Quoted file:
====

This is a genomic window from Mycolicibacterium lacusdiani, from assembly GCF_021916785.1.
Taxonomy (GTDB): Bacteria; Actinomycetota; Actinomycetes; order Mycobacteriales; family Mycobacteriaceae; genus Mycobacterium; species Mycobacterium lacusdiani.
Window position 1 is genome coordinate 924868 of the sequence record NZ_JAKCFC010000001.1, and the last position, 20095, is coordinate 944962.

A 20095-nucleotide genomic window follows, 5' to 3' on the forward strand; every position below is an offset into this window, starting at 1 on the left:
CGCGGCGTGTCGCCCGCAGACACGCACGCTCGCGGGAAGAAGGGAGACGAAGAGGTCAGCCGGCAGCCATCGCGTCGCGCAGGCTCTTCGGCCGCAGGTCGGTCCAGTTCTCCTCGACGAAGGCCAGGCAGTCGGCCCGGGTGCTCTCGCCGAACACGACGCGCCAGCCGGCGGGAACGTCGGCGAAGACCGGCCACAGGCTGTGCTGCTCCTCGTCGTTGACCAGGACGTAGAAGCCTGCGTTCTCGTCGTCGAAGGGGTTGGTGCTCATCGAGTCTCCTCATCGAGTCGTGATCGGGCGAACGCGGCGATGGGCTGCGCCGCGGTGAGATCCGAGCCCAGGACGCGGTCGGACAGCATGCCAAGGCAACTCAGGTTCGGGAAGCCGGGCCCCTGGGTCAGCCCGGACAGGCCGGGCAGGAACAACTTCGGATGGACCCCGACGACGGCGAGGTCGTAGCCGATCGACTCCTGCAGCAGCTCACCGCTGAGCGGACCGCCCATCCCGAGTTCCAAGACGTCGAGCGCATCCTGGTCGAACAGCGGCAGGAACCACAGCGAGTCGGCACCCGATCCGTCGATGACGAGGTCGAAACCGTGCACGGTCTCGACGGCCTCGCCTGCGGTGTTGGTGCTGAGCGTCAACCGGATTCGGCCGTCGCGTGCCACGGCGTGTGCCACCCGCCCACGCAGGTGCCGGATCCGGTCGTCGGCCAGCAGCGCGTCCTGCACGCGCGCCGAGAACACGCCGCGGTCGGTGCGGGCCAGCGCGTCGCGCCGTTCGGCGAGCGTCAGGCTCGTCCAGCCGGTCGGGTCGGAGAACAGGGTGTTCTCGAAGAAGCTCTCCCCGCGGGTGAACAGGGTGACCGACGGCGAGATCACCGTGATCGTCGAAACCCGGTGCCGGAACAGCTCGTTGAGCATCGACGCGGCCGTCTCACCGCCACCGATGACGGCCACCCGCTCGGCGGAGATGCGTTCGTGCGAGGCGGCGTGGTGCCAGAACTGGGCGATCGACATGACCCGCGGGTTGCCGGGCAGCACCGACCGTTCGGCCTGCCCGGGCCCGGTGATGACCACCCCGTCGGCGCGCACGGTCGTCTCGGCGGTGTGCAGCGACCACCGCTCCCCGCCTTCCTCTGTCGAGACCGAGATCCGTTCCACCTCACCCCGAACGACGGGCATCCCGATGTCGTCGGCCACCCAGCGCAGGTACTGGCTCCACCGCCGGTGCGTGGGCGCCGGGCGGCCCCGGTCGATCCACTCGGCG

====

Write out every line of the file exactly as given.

This is a genomic window from Mycolicibacterium lacusdiani, from assembly GCF_021916785.1.
Taxonomy (GTDB): Bacteria; Actinomycetota; Actinomycetes; order Mycobacteriales; family Mycobacteriaceae; genus Mycobacterium; species Mycobacterium lacusdiani.
Window position 1 is genome coordinate 924868 of the sequence record NZ_JAKCFC010000001.1, and the last position, 20095, is coordinate 944962.

A 20095-nucleotide genomic window follows, 5' to 3' on the forward strand; every position below is an offset into this window, starting at 1 on the left:
CGCGGCGTGTCGCCCGCAGACACGCACGCTCGCGGGAAGAAGGGAGACGAAGAGGTCAGCCGGCAGCCATCGCGTCGCGCAGGCTCTTCGGCCGCAGGTCGGTCCAGTTCTCCTCGACGAAGGCCAGGCAGTCGGCCCGGGTGCTCTCGCCGAACACGACGCGCCAGCCGGCGGGAACGTCGGCGAAGACCGGCCACAGGCTGTGCTGCTCCTCGTCGTTGACCAGGACGTAGAAGCCTGCGTTCTCGTCGTCGAAGGGGTTGGTGCTCATCGAGTCTCCTCATCGAGTCGTGATCGGGCGAACGCGGCGATGGGCTGCGCCGCGGTGAGATCCGAGCCCAGGACGCGGTCGGACAGCATGCCAAGGCAACTCAGGTTCGGGAAGCCGGGCCCCTGGGTCAGCCCGGACAGGCCGGGCAGGAACAACTTCGGATGGACCCCGACGACGGCGAGGTCGTAGCCGATCGACTCCTGCAGCAGCTCACCGCTGAGCGGACCGCCCATCCCGAGTTCCAAGACGTCGAGCGCATCCTGGTCGAACAGCGGCAGGAACCACAGCGAGTCGGCACCCGATCCGTCGATGACGAGGTCGAAACCGTGCACGGTCTCGACGGCCTCGCCTGCGGTGTTGGTGCTGAGCGTCAACCGGATTCGGCCGTCGCGTGCCACGGCGTGTGCCACCCGCCCACGCAGGTGCCGGATCCGGTCGTCGGCCAGCAGCGCGTCCTGCACGCGCGCCGAGAACACGCCGCGGTCGGTGCGGGCCAGCGCGTCGCGCCGTTCGGCGAGCGTCAGGCTCGTCCAGCCGGTCGGGTCGGAGAACAGGGTGTTCTCGAAGAAGCTCTCCCCGCGGGTGAACAGGGTGACCGACGGCGAGATCACCGTGATCGTCGAAACCCGGTGCCGGAACAGCTCGTTGAGCATCGACGCGGCCGTCTCACCGCCACCGATGACGGCCACCCGCTCGGCGGAGATGCGTTCGTGCGAGGCGGCGTGGTGCCAGAACTGGGCGATCGACATGACCCGCGGGTTGCCGGGCAGCACCGACCGTTCGGCCTGCCCGGGCCCGGTGATGACCACCCCGTCGGCGCGCACGGTCGTCTCGGCGGTGTGCAGCGACCACCGCTCCCCGCCTTCCTCTGTCGAGACCGAGATCCGTTCCACCTCACCCCGAACGACGGGCATCCCGATGTCGTCGGCCACCCAGCGCAGGTACTGGCTCCACCGCCGGTGCGTGGGCGCCGGGCGGCCCCGGTCGATCCACTCGGCG